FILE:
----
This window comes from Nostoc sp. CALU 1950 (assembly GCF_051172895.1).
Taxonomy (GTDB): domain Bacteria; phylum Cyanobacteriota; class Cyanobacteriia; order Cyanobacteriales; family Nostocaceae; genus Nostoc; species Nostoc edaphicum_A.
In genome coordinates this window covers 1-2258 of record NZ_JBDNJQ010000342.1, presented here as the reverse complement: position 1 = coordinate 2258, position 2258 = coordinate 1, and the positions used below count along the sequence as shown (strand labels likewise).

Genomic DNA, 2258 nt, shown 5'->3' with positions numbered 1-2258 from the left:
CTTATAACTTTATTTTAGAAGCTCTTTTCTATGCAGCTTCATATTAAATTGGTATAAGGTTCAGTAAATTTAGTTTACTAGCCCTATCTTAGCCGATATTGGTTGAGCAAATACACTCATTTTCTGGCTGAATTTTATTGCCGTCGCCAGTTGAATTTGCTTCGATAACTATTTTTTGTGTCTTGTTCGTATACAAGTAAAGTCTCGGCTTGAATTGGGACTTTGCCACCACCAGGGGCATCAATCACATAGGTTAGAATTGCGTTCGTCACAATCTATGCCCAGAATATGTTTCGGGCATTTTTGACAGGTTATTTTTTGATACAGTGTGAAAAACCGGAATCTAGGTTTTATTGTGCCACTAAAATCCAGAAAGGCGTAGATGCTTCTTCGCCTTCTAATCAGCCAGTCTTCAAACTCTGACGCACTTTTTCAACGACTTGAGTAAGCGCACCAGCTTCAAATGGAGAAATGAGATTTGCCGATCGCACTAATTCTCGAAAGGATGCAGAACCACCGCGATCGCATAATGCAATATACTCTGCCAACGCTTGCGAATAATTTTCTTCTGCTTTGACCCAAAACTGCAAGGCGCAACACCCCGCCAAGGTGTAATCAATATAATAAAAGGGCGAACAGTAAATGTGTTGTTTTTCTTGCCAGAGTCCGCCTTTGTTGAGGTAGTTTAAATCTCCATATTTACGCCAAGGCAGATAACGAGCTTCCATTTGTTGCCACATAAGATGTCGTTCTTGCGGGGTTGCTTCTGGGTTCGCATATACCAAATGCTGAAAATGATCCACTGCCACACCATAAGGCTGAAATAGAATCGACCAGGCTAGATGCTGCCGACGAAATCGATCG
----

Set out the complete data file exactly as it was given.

This window comes from Nostoc sp. CALU 1950 (assembly GCF_051172895.1).
Taxonomy (GTDB): domain Bacteria; phylum Cyanobacteriota; class Cyanobacteriia; order Cyanobacteriales; family Nostocaceae; genus Nostoc; species Nostoc edaphicum_A.
In genome coordinates this window covers 1-2258 of record NZ_JBDNJQ010000342.1, presented here as the reverse complement: position 1 = coordinate 2258, position 2258 = coordinate 1, and the positions used below count along the sequence as shown (strand labels likewise).

Genomic DNA, 2258 nt, shown 5'->3' with positions numbered 1-2258 from the left:
CTTATAACTTTATTTTAGAAGCTCTTTTCTATGCAGCTTCATATTAAATTGGTATAAGGTTCAGTAAATTTAGTTTACTAGCCCTATCTTAGCCGATATTGGTTGAGCAAATACACTCATTTTCTGGCTGAATTTTATTGCCGTCGCCAGTTGAATTTGCTTCGATAACTATTTTTTGTGTCTTGTTCGTATACAAGTAAAGTCTCGGCTTGAATTGGGACTTTGCCACCACCAGGGGCATCAATCACATAGGTTAGAATTGCGTTCGTCACAATCTATGCCCAGAATATGTTTCGGGCATTTTTGACAGGTTATTTTTTGATACAGTGTGAAAAACCGGAATCTAGGTTTTATTGTGCCACTAAAATCCAGAAAGGCGTAGATGCTTCTTCGCCTTCTAATCAGCCAGTCTTCAAACTCTGACGCACTTTTTCAACGACTTGAGTAAGCGCACCAGCTTCAAATGGAGAAATGAGATTTGCCGATCGCACTAATTCTCGAAAGGATGCAGAACCACCGCGATCGCATAATGCAATATACTCTGCCAACGCTTGCGAATAATTTTCTTCTGCTTTGACCCAAAACTGCAAGGCGCAACACCCCGCCAAGGTGTAATCAATATAATAAAAGGGCGAACAGTAAATGTGTTGTTTTTCTTGCCAGAGTCCGCCTTTGTTGAGGTAGTTTAAATCTCCATATTTACGCCAAGGCAGATAACGAGCTTCCATTTGTTGCCACATAAGATGTCGTTCTTGCGGGGTTGCTTCTGGGTTCGCATATACCAAATGCTGAAAATGATCCACTGCCACACCATAAGGCTGAAATAGAATCGACCAGGCTAGATGCTGCCGACGAAATCGATCG